Friday, October 30, 2015

My first Feathered Star and some finishes

Seems like I haven't posted in awhile but I sure have been busy sewing. Sometimes I just feel the urge to sew like crazy and this week was one of those times. I actually ended up with several finishes, cleaned up some areas of the studio and tried out some precision piecing all while feeling a bit of a cold. And we babysat the grandchildren twice! How is it that some weeks I can get so much done and other weeks it feels like I have accomplished nothing! Anyway, first up is my first attempt at a feathered star. I followed an online tutorial on a blog, It's Molly's Place, and in one long morning made this block. I am really pleased with how it turned out and now have the confidence to try this block again in a bigger project. Careful cutting, a perfect seam allowance and slow careful stitching were all it took to get good results.

That afternoon I quilted and bound it making this cute little wall hanging.

It should complement this batik quilt, Winter Blooms, which I quilted the following day. Sadly you cannot see much of the quilting in these photos. This will be perfect hanging in my livingroom after the Christmas chaos when I am in the mood for these more serene colors.

And speaking of Christmas, I quilted and bound this Sampler Magic quilt from a pattern by Lori Smith that I made to use on my bed at Christmas. I love the non traditional colors and touches of shiny gold. Perfect to add a little bling to the holiday.

And my Mystery Gone Astray quilt is now ready to be used as a throw when I decorate the livingroom for Christmas. This quilt began it's life as a mystery quilt but after making 200 flying geese units I saw a photo of a quilt like this and decided to come up with the pattern and use those units in this quilt instead. The mystery was revealed a week ago and I like my version better so I am happy I followed my gut on this one.

Bonnie Hunter's mystery should be beginning next month so I have been clearing the decks to get ready for some power piecing to start. The colors have not yet been released but I am starting to think about what colors I might use, hope I can just raid my stash!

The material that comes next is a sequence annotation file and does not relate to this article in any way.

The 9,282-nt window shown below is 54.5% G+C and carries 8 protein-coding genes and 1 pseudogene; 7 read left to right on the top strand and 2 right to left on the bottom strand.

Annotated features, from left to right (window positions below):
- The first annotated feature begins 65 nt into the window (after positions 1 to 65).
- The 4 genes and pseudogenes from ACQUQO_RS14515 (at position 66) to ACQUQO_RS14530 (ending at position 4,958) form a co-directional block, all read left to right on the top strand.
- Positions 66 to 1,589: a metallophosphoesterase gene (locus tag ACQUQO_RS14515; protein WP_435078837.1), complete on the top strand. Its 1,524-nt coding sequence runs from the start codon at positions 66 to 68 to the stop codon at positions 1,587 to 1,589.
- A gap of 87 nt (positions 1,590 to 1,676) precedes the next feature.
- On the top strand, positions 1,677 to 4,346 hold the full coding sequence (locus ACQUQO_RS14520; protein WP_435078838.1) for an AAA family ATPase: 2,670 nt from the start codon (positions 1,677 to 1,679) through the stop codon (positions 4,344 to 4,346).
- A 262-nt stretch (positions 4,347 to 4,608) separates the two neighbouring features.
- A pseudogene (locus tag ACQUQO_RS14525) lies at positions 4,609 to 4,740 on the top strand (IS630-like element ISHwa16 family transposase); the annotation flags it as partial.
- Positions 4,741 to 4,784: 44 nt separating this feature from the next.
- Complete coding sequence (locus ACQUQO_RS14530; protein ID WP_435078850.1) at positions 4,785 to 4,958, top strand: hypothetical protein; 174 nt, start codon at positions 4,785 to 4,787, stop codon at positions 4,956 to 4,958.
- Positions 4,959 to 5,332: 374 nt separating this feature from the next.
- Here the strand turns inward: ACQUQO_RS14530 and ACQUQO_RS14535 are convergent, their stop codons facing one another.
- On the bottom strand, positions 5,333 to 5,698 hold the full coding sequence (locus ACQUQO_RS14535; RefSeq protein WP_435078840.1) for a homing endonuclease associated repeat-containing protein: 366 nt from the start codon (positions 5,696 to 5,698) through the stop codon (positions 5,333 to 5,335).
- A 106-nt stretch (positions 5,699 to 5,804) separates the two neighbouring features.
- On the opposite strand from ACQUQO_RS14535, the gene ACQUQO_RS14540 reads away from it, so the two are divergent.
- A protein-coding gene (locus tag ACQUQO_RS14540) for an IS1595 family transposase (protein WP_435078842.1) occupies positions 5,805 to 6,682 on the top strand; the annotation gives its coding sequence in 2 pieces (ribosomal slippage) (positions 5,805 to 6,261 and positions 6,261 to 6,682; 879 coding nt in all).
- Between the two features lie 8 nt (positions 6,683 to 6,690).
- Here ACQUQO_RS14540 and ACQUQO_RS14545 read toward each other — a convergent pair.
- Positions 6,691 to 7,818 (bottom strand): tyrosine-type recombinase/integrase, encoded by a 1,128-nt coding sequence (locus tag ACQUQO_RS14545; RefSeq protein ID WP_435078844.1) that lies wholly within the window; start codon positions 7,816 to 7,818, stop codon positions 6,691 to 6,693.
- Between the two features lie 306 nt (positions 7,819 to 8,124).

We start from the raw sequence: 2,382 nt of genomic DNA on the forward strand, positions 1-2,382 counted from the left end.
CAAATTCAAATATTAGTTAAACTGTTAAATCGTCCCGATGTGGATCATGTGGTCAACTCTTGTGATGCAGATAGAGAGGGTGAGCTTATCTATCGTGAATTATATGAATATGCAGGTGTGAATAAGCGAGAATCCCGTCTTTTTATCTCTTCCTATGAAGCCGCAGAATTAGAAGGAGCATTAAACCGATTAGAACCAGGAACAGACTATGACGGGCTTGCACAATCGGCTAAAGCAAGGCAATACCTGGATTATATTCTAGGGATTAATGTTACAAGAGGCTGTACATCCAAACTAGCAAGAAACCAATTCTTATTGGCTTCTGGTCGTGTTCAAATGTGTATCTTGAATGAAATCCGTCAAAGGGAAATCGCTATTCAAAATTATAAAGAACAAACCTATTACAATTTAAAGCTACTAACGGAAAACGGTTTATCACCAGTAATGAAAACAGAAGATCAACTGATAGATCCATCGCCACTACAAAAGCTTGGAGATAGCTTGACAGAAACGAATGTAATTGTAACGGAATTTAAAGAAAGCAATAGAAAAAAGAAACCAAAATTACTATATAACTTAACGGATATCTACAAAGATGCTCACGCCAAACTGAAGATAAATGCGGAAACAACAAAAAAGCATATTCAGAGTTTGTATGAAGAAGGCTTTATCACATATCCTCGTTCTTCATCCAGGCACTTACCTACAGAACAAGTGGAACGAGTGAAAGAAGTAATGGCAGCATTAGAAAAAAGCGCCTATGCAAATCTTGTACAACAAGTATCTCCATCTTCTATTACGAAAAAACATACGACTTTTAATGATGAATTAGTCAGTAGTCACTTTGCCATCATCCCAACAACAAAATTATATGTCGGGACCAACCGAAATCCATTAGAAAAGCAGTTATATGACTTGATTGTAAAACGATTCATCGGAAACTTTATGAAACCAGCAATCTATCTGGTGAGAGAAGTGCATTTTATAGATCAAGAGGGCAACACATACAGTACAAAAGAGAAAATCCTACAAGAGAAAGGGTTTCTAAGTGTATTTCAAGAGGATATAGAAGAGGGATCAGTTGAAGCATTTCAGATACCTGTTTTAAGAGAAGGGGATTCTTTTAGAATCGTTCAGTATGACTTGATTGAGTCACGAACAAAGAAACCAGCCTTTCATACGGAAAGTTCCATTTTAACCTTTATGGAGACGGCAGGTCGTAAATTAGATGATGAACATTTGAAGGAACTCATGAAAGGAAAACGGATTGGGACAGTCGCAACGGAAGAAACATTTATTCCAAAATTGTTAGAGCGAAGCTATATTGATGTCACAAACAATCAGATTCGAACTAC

Saturday, October 17, 2015

More Antique Wedding Sampler blocks and a UFO

Back to my blue and white Wedding Sampler blocks. I am really getting to the end of these blocks and need to start prepping all the setting triangles. This is such a fun journey I am really sad to see it coming to an end.

Here is Block 19. This was a fairly simple block that was hand pieced and hand appliqued. I really enjoyed fussy cutting a stripe fabric for the star points but am a little disappointed that the points of the star get rather lost next to the blue print fabric. Oh well, still a fun block.

In Block 20 I again used a stripe print but this time not in the star points. This stripe is planned for the final border so I wanted to use it in at least one of the blocks. Not sure that it is quite as successful as I hoped but it will do. On the other hand I am very pleased with the Broderie Perse in this block.

I was a little concerned because some of this fabric had yellow in it that I need to eliminate while doing the appliqué as you can see in this photo. Another fabric that I am so happy to have in the front of the quilt as I think I may have enough of it to use for the backing.

Block 21. I did not enjoy doing this one! I hand pieced those tiny corner stars, 3" finished. The rest is machine pieced and hand appliqued. And when I finished I realized that the center Broderie Perse motif is oriented the wrong way. I think it is staying as it is!

Since I am getting towards the end I have been playing around with the block arrangement. Still not close to a decision here.

Because I am finished machine piecing the blocks on this project, I pulled out an old UFO which I am now calling Winter Blooms. I started this one about a year ago as a challenge to myself to use batiks. I had the appliqué and a few hourglass blocks complete and the cutting was done so in 2 afternoons I finished all the pieced blocks and arranged it on the design wall where it awaits completion. I keep looking at it to make sure all my blocks are arranged in the right way and have had to make many, many adjustments some of which were made after looking at these photos. I think I am almost ready to start stitching this together. There will be a small border of the teal around the appliqué which is being auditioned here.

With one more row added. My design wall and my mess!


Sunday, October 11, 2015

Quilt As You Go Hexagon Tutorial

This week a quilting friend showed me a fun little hexagon table topper that she made using a quilt as you go technique. She used some specialty rulers to make hers and I was intrigued to see if I could make some of these little hexagons without the special templates. So yesterday I pulled out some scraps and made this little tabletopper/candlemat.